South Africa faces massive prepaid electricity problem
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[I personally couldn't believe this story, but it does indeed seem to be true. If so, it's quite stupid. It reminds me of the Y2K problem when I was in computers in the corporate world. Everyone thought all the computer systems would grind to a halt. Some would have. But it was generally a lot of moaning and groaning and was easy to fix. Jan]
A problem affecting every STS-compliant prepaid electricity meter in the world will stop them all from vending electricity on 24 November 2024, unless they are updated.
This is because of how the system used to generate prepaid electricity voucher codes and guard against fraud is designed.
It relies on a timer that started counting from 1 January 1993 that will run out of digits sometime during 24 November 2024.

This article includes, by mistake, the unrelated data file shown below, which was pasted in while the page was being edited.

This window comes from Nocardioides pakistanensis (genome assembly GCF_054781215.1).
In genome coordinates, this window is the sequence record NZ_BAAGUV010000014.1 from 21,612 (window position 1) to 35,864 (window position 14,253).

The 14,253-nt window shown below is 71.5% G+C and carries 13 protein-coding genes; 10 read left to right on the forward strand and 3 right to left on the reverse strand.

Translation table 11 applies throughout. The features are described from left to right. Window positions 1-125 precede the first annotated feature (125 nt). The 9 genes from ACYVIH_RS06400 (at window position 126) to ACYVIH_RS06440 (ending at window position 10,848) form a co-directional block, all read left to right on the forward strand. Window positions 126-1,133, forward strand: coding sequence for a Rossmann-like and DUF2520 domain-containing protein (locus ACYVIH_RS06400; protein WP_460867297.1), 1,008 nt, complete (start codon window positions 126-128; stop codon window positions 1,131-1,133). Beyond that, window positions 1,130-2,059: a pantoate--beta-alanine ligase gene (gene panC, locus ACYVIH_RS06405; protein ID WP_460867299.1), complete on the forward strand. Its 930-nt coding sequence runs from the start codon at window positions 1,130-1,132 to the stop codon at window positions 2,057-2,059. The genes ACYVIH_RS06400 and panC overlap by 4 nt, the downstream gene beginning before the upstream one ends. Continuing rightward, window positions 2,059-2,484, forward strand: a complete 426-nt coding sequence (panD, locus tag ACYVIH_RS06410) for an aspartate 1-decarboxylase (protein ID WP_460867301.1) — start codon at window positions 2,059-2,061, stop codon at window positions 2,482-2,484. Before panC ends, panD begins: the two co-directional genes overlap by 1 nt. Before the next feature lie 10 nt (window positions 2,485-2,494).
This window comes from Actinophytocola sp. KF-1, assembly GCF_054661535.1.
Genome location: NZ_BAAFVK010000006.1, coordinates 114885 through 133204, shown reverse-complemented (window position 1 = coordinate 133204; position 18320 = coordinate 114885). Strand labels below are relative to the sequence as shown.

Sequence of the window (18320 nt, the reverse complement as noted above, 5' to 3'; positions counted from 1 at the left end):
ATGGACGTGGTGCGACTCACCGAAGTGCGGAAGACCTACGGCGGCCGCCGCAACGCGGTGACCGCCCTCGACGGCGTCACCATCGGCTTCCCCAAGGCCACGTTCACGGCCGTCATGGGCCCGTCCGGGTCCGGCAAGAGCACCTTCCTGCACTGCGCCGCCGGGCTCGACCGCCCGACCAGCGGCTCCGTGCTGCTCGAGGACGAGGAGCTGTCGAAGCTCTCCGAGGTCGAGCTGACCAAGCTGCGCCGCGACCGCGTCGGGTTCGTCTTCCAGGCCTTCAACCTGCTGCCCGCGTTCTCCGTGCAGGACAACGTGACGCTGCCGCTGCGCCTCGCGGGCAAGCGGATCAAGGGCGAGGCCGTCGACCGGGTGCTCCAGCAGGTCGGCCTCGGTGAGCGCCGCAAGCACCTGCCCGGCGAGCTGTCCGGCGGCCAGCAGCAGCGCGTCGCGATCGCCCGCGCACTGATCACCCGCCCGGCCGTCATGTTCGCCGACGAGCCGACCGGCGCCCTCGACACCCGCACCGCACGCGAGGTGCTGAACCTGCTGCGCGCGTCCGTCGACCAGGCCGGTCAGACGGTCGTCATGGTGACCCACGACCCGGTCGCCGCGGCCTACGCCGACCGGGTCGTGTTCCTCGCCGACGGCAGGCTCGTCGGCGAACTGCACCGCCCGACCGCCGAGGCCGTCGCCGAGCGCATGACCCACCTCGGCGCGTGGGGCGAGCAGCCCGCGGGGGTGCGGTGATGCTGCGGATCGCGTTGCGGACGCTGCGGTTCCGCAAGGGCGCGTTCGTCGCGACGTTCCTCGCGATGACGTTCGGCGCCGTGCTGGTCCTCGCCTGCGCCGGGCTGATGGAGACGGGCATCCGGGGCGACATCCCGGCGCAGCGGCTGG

Households will either have to switch away from prepaid electricity or be left in the dark — unless local authorities step in.
Financial Mail reported that South Africa has 10 million STS-compliant meters of the 70 million installed across 100 countries.
However, Don Taylor, the inventor of the first integrated prepaid electricity meter and the man heading up the rollover project, said the 70-million figure was based on “an educated guess and actual reports from a few countries”.
The problem is a typical time storage or date rollover bug — similar to the Year 2000 (Y2K) problem that affected computer systems at the turn of the century.
According to a US Senate committee report, over $100 billion was spent preparing for Y2K in the US alone. There was widespread panic and doomsday preparation in anticipation of the event.
Why did this happen?
Because of two digits.
When computer systems were rolling out in the 60s and 70s, they had a minuscule amount of storage space. IBM’s first hard disk drive (launched in 1956) could store just under 5 megabytes of information.
Photo: Flickr/ FlipFlopFlorida
Today it is not uncommon for a computer to have 512 gigabytes of storage space — about 100,000 times more.
Computers also had much less memory back then.